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Federal New Releases

New Releases
from Federal Courts

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Employer-employee relations -- Employee benefits plan -- Medical benefits -- Plan beneficiary filed suit against health insurance company seeking award of medical benefits under Employee Retirement Income Security Act for continued partial hospital treatment for her anorexia, which was denied on ground that the level of care sought was not medically necessary -- District court correctly determined that record of external review of plaintiff's medical necessity claim was part of the administrative record and thus was properly before district court in this ERISA case, but erred in holding that the adverse external review decision was binding on parties in federal court as to the medical necessity of plaintiff's treatment and thus barred plaintiff from bringing an ERISA action in district court to challenge to the adverse medical necessity determination -- Federal preemption -- State law allowing external review “regulates” insurance and is not preempted by ERISA -- Because external review process is not binding on merits of medical necessity issue and thus does not conflict with ERISA, it is not preempted -- The external review cannot preclude plaintiff from challenging the denial of her benefits under ERISA in a district court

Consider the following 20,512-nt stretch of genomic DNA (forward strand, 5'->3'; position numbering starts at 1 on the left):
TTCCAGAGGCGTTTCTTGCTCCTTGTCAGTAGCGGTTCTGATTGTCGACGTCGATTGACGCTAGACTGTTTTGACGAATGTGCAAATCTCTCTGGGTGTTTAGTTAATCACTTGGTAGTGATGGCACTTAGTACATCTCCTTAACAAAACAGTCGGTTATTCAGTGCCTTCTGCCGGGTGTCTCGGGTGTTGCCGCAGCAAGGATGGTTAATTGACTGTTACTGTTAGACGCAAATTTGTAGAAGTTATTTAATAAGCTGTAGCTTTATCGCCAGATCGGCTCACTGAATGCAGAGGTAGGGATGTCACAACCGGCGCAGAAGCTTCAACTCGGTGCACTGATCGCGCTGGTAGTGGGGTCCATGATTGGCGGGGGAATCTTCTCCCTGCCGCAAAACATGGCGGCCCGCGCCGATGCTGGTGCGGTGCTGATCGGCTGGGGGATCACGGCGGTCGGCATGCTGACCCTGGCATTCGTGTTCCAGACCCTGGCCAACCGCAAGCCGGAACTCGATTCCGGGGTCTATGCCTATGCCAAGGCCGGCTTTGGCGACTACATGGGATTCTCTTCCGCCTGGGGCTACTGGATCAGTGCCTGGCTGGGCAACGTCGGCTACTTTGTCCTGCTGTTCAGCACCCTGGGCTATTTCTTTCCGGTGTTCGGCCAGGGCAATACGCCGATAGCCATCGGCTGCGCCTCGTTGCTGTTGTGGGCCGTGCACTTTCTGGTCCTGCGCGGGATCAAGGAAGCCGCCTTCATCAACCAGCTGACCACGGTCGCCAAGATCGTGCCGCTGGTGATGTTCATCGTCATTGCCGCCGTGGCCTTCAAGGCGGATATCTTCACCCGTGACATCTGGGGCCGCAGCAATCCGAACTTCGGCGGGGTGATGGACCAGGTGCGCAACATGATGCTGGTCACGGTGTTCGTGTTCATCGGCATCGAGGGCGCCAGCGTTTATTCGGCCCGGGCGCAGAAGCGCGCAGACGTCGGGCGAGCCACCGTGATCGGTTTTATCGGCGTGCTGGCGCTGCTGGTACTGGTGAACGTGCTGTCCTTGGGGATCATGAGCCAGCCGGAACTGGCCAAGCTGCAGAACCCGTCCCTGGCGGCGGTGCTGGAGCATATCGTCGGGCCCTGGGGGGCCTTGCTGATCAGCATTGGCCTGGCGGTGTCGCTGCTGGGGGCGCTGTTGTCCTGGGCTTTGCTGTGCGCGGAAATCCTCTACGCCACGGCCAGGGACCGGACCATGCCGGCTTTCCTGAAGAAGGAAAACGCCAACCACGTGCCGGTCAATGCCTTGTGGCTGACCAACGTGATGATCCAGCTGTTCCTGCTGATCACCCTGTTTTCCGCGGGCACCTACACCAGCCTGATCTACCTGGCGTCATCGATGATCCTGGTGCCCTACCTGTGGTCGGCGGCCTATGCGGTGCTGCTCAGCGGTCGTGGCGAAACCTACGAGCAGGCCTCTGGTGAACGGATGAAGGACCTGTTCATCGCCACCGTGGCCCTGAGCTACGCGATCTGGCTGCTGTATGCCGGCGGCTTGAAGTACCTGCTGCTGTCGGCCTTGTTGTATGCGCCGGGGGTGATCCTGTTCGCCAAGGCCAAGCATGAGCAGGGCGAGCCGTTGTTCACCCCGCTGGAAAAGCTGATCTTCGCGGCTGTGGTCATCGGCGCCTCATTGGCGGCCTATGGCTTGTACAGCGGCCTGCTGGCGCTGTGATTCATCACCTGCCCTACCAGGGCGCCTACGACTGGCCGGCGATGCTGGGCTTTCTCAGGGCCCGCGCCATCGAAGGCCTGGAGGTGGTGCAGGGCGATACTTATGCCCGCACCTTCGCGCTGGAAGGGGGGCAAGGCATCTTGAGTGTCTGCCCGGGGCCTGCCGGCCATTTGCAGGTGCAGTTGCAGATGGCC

VIEW OPINION